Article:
Eleven Babies Dead After Sildenafil Anti-impotence Drug Trial in Netherlands

A drug trial led to tragedy when 11 babies died after their mothers took a generic form of sildenafil—a drug commonly sold under the brand name Viagra—during pregnancy,Dutch newspaper de Volksrant reported Monday.

Doctors gave 93 Dutch women the drug in an attempt to increase the growth of their unborn children. But more mothers than expected gave birth to children with lung problems—some of which proved fatal.

Some 183 women were involved in the trial, which included women whose babies showed serious growth problems early on. The other 90 took a placebo in the trial, which that took place across 10 hospitals led by Amsterdam University Medical Centre. The trial has now been stopped.

7_26_Pills
A bottle of medicine spills on a counter. Getty Images

Eleven of 17 babies that developed lung disease in the sildenafil group died and eight died from other causes, de Volksrant stated. Three babies in the control group developed lung problems and nine perished from other causes. Ten to 15 of the Dutch women still do not know if their babies have been harmed by the drug, The Guardian reported.

"Although the research has been stopped as a precaution, the researchers still have many questions," a statement emailed to Newsweek from Amsterdam University Medical Centre read. "The available data will be analyzed extensively in the coming period and the development of the children will be closely monitored, in accordance with the original study plan."

Researchers hoped sildenafil—which is best known as an erectile dysfunction treatment for men—might dilate the blood vessels of pregnant women experiencing problems with their placentas, The Guardian explained. Doctors thought this may increase blood flow to the placenta, which nourishes the child and removes waste during gestation.

Although the results of the Dutch trial have been tragic, there is no evidence the study was mishandled.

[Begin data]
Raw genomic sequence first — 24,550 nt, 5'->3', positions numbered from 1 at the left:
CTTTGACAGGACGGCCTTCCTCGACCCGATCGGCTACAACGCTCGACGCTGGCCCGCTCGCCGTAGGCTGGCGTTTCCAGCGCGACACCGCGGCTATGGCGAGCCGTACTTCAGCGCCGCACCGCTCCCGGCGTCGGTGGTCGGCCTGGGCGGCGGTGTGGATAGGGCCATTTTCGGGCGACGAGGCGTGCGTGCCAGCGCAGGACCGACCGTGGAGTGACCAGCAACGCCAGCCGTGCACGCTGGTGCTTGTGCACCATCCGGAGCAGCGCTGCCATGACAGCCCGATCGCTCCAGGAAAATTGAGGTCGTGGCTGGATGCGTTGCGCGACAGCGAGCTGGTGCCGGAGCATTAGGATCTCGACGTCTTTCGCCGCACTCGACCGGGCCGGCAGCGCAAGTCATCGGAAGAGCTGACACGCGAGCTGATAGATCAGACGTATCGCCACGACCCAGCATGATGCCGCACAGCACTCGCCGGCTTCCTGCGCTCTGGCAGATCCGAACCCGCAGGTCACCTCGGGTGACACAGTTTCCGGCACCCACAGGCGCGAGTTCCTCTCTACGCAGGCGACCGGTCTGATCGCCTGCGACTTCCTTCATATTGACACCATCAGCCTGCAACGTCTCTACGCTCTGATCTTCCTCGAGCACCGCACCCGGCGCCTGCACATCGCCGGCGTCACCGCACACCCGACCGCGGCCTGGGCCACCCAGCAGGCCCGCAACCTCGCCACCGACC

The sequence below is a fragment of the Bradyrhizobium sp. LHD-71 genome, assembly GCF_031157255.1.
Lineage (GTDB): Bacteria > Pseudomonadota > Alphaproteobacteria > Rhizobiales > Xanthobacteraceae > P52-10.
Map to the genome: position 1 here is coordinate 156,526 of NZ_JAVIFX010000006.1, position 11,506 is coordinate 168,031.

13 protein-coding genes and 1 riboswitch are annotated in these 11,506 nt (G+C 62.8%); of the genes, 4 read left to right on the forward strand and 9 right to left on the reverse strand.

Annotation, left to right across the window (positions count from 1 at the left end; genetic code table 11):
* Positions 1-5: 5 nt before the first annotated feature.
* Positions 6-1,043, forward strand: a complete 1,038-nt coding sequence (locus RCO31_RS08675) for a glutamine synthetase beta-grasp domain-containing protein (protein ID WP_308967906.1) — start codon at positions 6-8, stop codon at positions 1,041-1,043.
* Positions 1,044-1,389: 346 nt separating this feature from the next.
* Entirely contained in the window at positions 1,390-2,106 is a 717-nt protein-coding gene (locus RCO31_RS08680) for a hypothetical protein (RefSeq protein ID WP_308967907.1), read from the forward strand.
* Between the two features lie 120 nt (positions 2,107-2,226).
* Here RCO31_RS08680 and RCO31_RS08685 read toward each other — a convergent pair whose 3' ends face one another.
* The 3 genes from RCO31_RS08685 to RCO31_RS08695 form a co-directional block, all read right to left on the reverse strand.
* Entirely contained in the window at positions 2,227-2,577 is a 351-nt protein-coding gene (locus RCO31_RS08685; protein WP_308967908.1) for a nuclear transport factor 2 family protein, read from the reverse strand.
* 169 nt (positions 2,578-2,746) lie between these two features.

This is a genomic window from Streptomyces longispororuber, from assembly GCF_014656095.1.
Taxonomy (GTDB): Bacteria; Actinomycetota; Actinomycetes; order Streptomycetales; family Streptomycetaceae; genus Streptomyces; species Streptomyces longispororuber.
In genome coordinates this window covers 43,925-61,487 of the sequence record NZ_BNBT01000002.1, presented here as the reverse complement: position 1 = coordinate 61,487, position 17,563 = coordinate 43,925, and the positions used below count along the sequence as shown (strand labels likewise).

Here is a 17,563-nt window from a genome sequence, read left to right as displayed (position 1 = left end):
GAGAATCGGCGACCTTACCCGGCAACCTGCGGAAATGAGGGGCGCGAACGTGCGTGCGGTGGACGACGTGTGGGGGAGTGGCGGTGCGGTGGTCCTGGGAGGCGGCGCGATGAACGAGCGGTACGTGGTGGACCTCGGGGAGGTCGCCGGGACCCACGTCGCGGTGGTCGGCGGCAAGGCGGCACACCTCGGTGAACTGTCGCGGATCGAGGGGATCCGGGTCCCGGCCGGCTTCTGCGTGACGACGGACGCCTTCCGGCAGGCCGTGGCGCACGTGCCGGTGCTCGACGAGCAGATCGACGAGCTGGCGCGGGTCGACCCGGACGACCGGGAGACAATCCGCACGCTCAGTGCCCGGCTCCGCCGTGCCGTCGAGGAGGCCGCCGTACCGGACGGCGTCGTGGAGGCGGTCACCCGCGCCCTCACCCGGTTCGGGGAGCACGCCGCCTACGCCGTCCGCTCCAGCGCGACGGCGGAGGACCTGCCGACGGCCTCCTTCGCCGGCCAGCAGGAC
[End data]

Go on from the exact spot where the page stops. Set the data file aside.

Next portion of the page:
Gynaecologist and lead study researcher Wessel Ganzevoort told de Volksrant: "We wanted to show that this is an effective way to promote the growth of the baby. But the opposite happened. I am shocked. The last thing you want is to harm patients.

"We have already notified Canadian researchers who are conducting a similar study... they have temporarily stopped their research."

Previous research into the use of sildenafil in pregnant women and their unborn babies has been limited, de Volksrant reported. A 2017 study of 135 women published in The Lancet found no benefit to sildenafil treatment in babies with severe early-onset fetal growth restriction. The authors advised that physicians should not prescribe the drug to treat this condition outside of trials.

Although sildenafil is normally thought of as a medication for adults, it's also used to treat pulmonary hypertension in babies, Live Science reported back in 2015. The drug helps relax the lungs, which can ease pressure on a heart struggling to deliver blood through the breathing organs.

Drug maker Pfizer released a generic version of Viagra last year, 20 years after the little blue pill was first released.

This article has been updated to clarify that a generic version of sildenafil​ was used in the study. It has also been updated to include a statement from Amsterdam University Medical Centre.

Eleven Babies Dead After Sildenafil Anti-impotence Drug Trial in Netherlands | Health